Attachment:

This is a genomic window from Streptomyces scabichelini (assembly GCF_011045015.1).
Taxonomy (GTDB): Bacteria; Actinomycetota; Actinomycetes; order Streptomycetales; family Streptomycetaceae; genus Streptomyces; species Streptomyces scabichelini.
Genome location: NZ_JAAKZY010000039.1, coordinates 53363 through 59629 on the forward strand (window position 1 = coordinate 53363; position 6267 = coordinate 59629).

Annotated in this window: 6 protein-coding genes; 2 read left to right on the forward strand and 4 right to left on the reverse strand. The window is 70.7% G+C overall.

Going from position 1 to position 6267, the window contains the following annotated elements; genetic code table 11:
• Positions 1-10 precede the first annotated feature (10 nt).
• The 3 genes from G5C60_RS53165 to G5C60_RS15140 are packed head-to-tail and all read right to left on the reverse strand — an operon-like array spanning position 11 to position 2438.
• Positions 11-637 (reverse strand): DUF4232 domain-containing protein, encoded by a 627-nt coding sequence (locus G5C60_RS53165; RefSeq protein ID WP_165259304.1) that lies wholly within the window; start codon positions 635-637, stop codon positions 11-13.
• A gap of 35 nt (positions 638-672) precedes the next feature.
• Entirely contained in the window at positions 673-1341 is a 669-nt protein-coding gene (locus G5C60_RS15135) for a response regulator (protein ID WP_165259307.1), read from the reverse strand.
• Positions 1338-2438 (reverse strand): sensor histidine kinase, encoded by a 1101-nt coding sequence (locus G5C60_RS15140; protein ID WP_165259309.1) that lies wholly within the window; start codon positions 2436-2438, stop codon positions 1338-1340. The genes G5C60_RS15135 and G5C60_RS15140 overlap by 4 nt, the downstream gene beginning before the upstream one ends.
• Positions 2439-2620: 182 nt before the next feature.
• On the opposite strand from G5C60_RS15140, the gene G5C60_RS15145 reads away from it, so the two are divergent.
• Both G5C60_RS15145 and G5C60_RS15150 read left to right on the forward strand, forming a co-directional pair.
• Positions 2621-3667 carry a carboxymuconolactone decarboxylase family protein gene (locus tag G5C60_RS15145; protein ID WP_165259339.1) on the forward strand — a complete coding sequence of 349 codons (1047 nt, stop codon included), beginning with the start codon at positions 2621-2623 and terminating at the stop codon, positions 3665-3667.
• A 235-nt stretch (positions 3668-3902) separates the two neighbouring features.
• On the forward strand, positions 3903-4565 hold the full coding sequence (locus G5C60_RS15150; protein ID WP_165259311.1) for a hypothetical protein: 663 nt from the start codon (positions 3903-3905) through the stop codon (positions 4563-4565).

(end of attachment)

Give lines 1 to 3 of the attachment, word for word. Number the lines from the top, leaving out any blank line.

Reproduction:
This is a genomic window from Streptomyces scabichelini (assembly GCF_011045015.1).
Taxonomy (GTDB): Bacteria; Actinomycetota; Actinomycetes; order Streptomycetales; family Streptomycetaceae; genus Streptomyces; species Streptomyces scabichelini.
Genome location: NZ_JAAKZY010000039.1, coordinates 53363 through 59629 on the forward strand (window position 1 = coordinate 53363; position 6267 = coordinate 59629).